**Speaker: **Poornendu Kumar

**Date: **11th-September- 2018

**Time: **9:15pm-10:15pm

**Abstract: **

In various physics and chemistry experiments we get the measurements as vectors. And, theoretical considerations often suggest that these vectors should be orthogonal/orthonormal. One way to achieve this is to apply Gram orthogonalisation to obtain a new set of orthogonal vectors. But, often the orthogonal set of vectors obtained via Gram process is not close to the original set of vectors. This led to the problem of ‘orthonormalising’ a set of vectors without changing the vectors much. Put more precisely, we can see the set of vectors as a matrix (square) A and we may ask for the unitary matrix U which is closest to A (in operator norm sense).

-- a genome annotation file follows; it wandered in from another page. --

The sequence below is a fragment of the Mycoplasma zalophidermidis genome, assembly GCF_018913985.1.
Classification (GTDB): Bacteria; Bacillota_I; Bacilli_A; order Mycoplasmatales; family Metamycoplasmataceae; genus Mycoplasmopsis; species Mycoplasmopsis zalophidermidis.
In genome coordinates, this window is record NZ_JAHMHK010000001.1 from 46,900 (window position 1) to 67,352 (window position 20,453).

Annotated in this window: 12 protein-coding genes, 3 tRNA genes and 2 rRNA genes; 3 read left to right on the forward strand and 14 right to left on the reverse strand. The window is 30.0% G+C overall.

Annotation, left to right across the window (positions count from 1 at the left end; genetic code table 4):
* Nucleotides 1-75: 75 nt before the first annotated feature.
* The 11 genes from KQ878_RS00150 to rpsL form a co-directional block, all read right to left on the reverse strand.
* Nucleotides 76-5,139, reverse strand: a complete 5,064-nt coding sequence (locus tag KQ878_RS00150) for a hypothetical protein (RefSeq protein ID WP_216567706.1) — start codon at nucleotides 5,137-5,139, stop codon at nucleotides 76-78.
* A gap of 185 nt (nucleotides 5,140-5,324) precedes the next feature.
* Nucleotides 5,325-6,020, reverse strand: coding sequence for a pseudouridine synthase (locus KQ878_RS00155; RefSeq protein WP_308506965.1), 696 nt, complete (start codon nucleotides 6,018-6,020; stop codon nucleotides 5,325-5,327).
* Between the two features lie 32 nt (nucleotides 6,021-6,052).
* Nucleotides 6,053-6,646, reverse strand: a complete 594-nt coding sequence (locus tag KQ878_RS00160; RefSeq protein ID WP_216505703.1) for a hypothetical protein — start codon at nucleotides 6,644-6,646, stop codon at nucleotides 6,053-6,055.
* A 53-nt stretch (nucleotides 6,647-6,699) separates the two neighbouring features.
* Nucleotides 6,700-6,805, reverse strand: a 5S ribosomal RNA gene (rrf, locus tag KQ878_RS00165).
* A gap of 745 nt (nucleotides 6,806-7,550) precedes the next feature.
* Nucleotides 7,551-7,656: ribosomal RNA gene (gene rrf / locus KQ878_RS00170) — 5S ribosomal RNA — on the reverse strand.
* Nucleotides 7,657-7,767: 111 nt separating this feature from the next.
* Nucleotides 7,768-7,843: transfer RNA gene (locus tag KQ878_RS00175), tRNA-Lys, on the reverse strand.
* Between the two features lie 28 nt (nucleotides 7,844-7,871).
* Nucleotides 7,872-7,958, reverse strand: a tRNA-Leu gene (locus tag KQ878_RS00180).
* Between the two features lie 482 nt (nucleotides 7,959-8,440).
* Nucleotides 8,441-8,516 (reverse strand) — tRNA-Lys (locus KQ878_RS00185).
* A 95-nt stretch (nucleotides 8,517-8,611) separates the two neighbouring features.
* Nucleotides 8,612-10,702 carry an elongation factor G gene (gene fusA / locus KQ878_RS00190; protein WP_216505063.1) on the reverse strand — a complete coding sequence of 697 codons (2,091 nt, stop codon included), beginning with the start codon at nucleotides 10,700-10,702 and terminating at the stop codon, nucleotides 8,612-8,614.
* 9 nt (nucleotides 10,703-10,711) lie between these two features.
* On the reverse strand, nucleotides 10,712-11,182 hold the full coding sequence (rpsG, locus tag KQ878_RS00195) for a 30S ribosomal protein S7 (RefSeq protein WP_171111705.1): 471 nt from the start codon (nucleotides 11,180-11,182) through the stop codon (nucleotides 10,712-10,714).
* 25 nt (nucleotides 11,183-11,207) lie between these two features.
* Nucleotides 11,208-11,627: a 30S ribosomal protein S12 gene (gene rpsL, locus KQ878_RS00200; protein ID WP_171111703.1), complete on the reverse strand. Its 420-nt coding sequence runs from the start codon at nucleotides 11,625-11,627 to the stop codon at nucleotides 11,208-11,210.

Interestingly, the solution of this problem goes through the polar decomposition of the matrix A, which gives an answer but conceals much of the geometry. In this talk, I will present a proof of the fact that the closest unitary matrix to given matrix A is the one which is obtained in it’s polar decomposition. There are natural generalizations of this problem which I shall discuss if time permits.

**Prerequisites: **

Basic Linear Algebra

(Knowing the statement of polar decomposition would be enough.)

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